This sympathetic approach to tax has made the Isle of Man an attractive location for offshore banking, and the government aggressively promotes it as one of the world's best-regulated offshore financial centres.
For investors, tax-free high-interest accounts, accompanied by iron-clad assurances of non-disclosure, are alluring.
Behind the frosted glass windows at Ulster Bank, a lone secretary sits beneath a world map hanging on the wall and ushers the odd customer through low saloon-like wooden doors to a reception area with large, comfortable black-leather seats. A glass-topped coffee table overflows with investment magazines, mostly copies of Portfolio, the international business magazine of the Isle of Man, a glossy little number that is regularly mailed around the world to investors and professionals. (and can also be found on the Internet).
Watercolours depicting scenes from Northern Ireland donated by a past employee (Killen) furbish the walls. “He is an established artist, and has quite a few exhibitions, I believe, in the south of Ireland,” the friendly secretary said.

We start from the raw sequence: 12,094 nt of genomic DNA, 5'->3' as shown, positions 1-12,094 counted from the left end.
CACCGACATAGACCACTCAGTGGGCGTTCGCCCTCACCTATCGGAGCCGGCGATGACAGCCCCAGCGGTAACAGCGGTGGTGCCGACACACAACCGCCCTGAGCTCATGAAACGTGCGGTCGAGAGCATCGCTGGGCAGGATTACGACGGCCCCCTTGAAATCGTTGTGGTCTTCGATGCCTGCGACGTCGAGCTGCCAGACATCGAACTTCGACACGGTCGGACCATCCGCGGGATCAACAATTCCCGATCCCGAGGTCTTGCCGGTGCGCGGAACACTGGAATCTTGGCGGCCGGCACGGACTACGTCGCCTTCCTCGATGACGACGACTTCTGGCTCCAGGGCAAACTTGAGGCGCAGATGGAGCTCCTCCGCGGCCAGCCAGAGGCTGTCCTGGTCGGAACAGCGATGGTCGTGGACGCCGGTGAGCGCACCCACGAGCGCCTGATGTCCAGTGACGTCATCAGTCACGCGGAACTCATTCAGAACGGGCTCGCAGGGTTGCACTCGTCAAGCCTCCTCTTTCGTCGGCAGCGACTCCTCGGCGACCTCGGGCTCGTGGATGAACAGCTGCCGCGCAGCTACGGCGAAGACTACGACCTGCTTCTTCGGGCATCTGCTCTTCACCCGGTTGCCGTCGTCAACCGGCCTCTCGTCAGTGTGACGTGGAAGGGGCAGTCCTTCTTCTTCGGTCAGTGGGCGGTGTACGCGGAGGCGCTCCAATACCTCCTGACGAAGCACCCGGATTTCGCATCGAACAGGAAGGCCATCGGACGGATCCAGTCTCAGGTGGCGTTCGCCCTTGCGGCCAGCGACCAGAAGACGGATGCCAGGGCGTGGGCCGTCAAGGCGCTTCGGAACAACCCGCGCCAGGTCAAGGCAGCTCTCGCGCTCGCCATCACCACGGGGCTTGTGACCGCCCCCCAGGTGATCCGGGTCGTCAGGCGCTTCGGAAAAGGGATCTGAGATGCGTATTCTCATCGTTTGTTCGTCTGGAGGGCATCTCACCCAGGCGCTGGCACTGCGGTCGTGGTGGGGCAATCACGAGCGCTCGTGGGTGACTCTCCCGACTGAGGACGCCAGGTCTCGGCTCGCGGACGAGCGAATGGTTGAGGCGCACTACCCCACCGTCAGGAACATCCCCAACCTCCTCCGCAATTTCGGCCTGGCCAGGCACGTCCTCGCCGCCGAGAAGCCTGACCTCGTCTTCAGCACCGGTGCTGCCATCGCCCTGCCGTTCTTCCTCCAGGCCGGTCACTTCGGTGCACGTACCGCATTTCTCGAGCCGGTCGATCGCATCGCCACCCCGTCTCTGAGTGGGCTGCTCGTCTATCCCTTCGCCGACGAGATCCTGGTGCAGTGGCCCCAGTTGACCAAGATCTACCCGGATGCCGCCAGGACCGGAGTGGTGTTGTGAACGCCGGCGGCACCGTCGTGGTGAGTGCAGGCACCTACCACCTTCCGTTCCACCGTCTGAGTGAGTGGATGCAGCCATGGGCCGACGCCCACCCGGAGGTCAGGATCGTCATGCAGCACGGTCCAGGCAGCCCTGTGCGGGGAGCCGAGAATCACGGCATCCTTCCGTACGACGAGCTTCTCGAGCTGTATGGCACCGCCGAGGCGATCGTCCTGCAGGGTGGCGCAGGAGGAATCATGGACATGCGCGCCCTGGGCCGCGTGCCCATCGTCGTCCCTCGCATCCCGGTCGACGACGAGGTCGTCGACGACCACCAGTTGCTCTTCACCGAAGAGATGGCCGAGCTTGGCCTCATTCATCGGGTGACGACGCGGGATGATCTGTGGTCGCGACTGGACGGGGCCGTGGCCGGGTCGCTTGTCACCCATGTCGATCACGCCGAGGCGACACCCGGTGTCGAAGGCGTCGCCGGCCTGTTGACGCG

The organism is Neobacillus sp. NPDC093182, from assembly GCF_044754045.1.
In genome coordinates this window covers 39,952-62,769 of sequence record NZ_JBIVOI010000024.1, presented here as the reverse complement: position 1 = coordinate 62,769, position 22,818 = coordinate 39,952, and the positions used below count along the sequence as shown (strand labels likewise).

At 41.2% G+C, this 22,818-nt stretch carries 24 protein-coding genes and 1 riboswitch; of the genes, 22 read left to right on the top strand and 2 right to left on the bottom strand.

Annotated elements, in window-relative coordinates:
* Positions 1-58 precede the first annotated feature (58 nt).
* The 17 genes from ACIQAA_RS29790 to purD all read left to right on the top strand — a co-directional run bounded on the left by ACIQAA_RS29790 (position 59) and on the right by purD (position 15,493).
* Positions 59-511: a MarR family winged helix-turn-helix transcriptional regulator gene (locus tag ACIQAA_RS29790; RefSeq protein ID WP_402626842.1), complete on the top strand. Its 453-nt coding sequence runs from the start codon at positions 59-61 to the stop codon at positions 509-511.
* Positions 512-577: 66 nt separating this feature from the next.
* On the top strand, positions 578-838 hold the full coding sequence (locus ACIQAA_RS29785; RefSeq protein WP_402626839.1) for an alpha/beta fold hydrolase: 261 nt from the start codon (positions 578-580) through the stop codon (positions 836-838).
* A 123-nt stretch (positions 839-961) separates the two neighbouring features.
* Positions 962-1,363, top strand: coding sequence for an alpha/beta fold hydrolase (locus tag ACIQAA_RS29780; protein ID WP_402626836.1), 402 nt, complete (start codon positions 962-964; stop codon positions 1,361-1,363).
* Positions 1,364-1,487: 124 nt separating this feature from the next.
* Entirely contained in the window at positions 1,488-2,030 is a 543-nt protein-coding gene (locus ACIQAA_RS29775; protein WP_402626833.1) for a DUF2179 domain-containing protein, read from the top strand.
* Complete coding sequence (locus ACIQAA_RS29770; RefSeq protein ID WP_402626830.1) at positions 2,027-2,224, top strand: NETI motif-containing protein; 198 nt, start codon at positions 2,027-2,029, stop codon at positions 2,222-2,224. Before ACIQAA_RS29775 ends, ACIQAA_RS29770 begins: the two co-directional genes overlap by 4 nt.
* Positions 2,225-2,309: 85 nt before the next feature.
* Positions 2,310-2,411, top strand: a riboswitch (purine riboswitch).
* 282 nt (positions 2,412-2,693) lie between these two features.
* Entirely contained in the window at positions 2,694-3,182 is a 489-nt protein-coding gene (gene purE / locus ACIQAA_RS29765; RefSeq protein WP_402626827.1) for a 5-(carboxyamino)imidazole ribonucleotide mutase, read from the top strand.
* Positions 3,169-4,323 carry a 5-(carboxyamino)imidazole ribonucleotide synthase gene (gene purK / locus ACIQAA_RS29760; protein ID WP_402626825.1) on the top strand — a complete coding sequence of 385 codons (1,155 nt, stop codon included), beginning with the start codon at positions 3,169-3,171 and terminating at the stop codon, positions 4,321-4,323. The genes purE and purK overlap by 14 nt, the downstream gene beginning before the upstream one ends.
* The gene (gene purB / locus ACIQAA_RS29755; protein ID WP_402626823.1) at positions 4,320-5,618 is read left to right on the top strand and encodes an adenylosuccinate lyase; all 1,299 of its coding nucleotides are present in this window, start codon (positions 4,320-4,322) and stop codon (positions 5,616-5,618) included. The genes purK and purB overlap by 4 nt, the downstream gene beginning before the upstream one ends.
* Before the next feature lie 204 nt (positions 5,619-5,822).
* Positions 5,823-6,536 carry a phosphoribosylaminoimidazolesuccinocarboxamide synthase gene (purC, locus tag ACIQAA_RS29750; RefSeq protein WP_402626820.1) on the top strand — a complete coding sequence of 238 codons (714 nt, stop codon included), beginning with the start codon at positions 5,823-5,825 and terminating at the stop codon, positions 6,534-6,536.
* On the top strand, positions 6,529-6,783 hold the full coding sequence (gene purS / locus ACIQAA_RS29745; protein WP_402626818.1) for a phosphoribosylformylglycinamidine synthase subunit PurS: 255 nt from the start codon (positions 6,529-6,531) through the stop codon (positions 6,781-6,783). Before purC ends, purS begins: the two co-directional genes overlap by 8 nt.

Through another door, away from public view, lies a private interview room. Jackie Bracken, the bank's Sterling dealer, could assure depositors of non-disclosure to any tax authority. As with all banks, no information about tax liabilities is given, but customers are advised to seek independent tax services.
Ulster Bank, IoM, is on a separate computer system from the rest of Ulster Bank's branches, meaning that no one could access information on an account outside the island, even within the banking group.
The bank services many Irish clients but since Hong Kong was returned to the Chinese, new accounts are moving this way, she said. For the IoM government, an attractive offshore utopia is a low-maintenance high revenue earner involving little financial outlay.